pr measurement
The way that PR is measured changes and advances every year. PR used to be measured by advertising value equivalents (AVEs). The problem with measuring PR with AVEs is that it provides an inaccurate value for PR. There isn’t one specific replacement for AVEs. There are different metrics and measurements that each PR campaign may require depending on what goals are to be achieved.

The Barcelona Principles are a set of principles that help you measure PR without using the old AVEs to develop a more accurate sense of your efforts. There are seven principles of measurement. Here they are in short form:

1. Importance of Goal Setting first

2. Measuring the Effect on Outcomes is preferred to measuring outputs

3. The Effect on Business Results can and should be measured where possible

4. Media measurement requires Quantity and Quality

5. AVEs are not the Value of Public Relations

6. Social Media can and should be measured

7. Transparency and Replicability are paramount to sound measurement

These principles are recommended for accurately and effectively measuring the effectives and results of your PR activities. Here is how the seven principles should be applied:

1. Having a clear set of goals in place is key to understanding what you want to achieve so you will know precisely what it is that you are measuring. Your goals should be specific and take into account such things as reach, awareness, comprehension, attitude and behavioral.

2. & 3.

PR is measured on three levels:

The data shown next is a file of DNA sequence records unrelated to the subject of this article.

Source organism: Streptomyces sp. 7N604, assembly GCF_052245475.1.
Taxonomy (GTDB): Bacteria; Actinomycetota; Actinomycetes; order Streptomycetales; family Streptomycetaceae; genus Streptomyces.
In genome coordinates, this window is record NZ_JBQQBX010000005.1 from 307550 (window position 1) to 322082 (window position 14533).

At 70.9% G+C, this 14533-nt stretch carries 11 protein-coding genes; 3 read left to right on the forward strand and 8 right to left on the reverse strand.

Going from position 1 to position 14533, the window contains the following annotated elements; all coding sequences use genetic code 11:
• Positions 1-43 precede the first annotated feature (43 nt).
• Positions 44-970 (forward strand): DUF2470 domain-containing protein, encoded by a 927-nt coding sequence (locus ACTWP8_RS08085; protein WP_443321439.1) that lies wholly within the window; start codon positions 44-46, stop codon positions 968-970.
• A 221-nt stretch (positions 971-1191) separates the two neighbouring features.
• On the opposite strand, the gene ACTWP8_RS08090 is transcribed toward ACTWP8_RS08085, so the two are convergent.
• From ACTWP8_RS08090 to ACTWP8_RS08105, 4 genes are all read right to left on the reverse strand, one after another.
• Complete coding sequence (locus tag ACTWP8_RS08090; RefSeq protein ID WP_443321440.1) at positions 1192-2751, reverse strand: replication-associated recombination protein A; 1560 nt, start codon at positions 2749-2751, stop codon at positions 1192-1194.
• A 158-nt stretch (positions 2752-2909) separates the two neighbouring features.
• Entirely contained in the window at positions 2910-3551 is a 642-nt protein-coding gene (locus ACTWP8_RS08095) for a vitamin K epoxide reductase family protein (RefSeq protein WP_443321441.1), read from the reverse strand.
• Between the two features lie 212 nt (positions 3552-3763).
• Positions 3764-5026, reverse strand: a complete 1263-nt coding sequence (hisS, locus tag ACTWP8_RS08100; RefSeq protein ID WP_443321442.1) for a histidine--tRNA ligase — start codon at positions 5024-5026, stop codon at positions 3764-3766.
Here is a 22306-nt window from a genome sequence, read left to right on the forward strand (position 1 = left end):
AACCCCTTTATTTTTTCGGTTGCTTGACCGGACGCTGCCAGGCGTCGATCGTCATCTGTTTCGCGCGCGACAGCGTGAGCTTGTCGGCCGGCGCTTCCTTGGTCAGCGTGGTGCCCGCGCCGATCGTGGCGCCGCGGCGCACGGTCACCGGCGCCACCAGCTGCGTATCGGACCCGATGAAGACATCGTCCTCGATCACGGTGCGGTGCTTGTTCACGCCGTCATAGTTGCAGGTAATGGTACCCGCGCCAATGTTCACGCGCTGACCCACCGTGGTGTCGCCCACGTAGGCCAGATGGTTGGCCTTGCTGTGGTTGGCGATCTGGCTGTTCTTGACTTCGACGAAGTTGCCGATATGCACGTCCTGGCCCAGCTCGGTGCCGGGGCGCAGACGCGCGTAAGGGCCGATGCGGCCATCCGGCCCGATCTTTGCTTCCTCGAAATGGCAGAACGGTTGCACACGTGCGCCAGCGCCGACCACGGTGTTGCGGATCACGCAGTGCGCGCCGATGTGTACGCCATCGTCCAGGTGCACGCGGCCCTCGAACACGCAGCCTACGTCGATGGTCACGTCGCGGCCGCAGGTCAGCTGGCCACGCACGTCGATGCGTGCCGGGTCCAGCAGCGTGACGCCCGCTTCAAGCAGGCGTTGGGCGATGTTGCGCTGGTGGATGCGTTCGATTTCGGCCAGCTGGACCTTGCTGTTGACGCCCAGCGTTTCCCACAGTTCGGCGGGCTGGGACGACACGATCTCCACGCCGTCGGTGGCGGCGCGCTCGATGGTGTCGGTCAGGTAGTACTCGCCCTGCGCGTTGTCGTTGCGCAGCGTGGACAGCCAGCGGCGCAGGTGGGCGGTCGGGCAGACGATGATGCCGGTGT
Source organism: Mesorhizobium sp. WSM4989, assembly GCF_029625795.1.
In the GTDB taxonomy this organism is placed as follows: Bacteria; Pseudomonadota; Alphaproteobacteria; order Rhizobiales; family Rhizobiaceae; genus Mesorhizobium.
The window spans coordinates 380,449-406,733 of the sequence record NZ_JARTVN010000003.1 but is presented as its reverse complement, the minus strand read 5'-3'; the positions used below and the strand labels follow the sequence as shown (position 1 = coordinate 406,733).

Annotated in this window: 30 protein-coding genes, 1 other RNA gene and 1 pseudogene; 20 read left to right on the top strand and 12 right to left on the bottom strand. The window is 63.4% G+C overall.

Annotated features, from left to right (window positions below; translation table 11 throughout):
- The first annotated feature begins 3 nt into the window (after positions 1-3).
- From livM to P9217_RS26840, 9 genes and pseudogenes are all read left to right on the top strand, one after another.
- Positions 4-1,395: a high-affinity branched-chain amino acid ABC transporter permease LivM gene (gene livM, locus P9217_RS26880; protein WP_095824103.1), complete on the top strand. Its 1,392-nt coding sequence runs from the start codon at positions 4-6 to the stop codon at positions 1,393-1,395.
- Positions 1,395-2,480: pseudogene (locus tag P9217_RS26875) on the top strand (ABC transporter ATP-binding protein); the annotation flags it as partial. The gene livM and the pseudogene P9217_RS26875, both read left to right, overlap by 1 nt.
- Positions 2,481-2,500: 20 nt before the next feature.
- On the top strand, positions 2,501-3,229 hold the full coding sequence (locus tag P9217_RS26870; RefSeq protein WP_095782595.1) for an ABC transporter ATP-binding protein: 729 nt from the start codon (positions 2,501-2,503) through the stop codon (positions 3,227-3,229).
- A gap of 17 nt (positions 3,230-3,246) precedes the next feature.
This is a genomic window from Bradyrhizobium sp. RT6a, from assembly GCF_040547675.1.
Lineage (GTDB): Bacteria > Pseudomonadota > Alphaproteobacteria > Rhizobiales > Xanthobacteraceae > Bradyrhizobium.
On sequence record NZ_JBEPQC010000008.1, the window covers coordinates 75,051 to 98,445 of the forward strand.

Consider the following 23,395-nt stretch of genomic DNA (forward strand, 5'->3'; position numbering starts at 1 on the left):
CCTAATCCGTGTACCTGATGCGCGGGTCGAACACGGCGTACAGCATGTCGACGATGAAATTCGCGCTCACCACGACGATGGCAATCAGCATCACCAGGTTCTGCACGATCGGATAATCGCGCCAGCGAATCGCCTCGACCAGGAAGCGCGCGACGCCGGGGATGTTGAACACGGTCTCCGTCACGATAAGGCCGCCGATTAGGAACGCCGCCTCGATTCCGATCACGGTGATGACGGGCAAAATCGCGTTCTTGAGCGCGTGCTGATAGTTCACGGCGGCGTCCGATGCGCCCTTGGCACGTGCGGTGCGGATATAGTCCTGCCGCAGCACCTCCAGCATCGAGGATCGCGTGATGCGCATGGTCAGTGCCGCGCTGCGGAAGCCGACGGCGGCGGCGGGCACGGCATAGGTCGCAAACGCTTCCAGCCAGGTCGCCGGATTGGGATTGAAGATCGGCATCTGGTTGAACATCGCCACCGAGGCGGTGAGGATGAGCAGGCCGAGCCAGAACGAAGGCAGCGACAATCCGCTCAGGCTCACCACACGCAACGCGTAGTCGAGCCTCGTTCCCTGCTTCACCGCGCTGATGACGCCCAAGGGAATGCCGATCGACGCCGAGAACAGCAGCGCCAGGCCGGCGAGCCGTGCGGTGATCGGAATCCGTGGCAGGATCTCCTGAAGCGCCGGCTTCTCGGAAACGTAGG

– Outputs, which are defined by: (1) reach to your target audience; (2) tone prominence; and (3) message delivery. To measure outputs you might consider a sheet to track which contact or response level is effectively working.

– Outcomes, which are defined by: (1) knowledge, (2) opinions and (3) attitudes. To measure outcomes you might try conducting a survey about whether your PR activity is affecting audience change.

– Business Results, which measure what is driving your sales. This can be accomplished through the same survey you use to measure outcomes.

4. & 5.

AVEs were traditionally used by PR professionals to measure the value of a PR campaign. This involved placing a monetary value on public relations placements by measuring their equivalent value in advertising space. So why are AVEs not accurate? There are a few reasons. First, the cost of advertising is not the value of PR. Second, AVE’s are not a comprehensive measurement barometer. By using AVEs you limit PR value to media placements, without consideration for the variety of messages delivered; the value of putting a client in the spotlight; or the value of many forms of social media.

6. Social media has become an essential part of PR campaigns. Social media needs to monitored and measured. When monitoring social media you should be (1) watching for issues to which your organization or brand might want to respond; (2) monitoring consumer trends to provide some feedback on the quality of your content. When measuring your social media efforts you should consider your reach based on quantity, tone and recommendations; identify your top users; and determine a way to track your changes (up or down) over a period of time.

7. PR measurement should be undertaken in a way that is transparent and replicable throughout your entire communications plan. There is no reason to have to reinvent the wheel each time.

A measurement strategy should be developed and implemented for any PR or social media campaign. Measurement is crucial because it enables you to identify which methods are most effective and those that are least effective in promoting your company, products or services.